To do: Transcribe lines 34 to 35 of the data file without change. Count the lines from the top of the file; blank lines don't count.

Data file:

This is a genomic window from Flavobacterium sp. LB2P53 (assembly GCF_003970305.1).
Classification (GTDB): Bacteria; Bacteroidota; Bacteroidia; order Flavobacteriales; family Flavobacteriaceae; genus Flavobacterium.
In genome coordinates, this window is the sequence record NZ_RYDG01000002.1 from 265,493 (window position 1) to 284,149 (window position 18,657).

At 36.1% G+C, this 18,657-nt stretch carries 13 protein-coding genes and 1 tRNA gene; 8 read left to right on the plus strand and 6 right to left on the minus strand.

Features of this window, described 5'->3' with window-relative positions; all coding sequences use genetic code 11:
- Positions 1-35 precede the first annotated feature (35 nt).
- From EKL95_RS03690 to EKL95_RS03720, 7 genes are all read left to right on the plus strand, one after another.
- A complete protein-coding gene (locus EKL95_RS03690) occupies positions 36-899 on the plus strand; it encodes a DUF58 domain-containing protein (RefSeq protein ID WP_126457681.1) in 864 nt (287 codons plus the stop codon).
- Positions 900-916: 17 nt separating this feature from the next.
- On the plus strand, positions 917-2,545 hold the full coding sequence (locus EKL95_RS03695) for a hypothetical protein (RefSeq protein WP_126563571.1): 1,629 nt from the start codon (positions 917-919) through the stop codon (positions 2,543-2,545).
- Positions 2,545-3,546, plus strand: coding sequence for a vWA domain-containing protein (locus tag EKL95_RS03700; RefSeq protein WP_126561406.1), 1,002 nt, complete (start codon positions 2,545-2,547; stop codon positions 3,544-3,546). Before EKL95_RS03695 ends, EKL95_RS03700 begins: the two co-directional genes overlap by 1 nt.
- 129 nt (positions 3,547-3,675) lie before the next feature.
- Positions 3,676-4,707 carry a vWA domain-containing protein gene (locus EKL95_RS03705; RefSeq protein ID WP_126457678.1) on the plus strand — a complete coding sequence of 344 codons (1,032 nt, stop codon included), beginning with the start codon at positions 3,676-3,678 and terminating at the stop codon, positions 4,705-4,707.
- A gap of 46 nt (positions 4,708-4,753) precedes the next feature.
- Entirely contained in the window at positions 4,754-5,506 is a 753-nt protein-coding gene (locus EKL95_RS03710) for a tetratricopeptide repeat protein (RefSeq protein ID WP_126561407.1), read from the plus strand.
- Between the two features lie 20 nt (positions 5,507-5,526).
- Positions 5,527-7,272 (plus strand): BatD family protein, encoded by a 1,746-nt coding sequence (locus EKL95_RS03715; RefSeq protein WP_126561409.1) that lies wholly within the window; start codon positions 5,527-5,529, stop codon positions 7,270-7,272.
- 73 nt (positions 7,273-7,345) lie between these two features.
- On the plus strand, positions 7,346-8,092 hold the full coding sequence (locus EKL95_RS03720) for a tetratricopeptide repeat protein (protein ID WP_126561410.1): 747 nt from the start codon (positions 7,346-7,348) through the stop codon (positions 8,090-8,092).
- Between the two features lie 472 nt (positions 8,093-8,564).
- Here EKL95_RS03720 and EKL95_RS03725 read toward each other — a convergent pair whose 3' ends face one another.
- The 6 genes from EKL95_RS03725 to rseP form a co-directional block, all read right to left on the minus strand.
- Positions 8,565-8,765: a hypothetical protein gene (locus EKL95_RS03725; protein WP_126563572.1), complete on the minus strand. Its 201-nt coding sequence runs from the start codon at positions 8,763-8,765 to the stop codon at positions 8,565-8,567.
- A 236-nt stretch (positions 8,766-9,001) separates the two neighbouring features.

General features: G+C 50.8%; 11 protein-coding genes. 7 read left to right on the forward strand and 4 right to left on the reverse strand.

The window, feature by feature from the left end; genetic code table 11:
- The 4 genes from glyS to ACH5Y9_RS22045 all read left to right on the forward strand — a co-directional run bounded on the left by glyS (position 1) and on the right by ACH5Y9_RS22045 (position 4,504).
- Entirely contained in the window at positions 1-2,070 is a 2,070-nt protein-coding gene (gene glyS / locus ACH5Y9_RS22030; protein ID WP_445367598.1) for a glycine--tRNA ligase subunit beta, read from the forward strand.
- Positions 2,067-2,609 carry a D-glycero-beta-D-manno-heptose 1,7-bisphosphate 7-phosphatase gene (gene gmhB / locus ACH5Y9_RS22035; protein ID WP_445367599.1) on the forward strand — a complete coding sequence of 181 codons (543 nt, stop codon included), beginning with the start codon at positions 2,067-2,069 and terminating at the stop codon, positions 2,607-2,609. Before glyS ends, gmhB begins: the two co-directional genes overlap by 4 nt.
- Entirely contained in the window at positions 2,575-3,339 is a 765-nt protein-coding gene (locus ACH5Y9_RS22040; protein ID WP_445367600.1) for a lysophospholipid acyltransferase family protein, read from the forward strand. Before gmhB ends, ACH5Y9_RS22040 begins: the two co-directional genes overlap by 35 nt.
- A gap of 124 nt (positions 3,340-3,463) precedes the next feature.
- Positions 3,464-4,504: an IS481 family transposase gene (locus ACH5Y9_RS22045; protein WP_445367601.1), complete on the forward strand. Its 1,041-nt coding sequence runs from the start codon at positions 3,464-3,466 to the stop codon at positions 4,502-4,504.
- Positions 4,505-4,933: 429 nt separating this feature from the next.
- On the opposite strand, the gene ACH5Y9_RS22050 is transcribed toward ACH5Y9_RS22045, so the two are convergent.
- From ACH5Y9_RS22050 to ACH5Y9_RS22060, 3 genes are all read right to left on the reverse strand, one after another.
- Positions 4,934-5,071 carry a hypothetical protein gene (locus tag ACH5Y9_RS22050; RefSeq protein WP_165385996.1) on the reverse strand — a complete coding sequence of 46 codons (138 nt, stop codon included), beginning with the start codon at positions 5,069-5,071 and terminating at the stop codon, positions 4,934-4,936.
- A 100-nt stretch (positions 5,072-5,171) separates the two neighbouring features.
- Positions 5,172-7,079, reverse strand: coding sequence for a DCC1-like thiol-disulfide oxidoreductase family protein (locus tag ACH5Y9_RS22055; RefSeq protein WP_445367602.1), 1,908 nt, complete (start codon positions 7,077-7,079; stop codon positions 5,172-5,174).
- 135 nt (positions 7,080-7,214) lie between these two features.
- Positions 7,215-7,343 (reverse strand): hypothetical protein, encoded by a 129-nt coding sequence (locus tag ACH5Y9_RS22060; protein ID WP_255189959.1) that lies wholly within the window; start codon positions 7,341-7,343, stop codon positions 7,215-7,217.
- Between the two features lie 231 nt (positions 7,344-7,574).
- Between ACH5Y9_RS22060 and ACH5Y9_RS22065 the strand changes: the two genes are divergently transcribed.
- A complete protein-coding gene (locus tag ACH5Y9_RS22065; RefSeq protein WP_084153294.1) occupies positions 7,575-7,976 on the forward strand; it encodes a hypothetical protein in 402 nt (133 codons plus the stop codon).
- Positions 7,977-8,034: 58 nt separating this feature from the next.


- On the opposite strand, the gene ACH5Y9_RS22050 is transcribed toward ACH5Y9_RS22045, so the two are convergent.
- From ACH5Y9_RS22050 to ACH5Y9_RS22060, 3 genes are all read right to left on the reverse strand, one after another.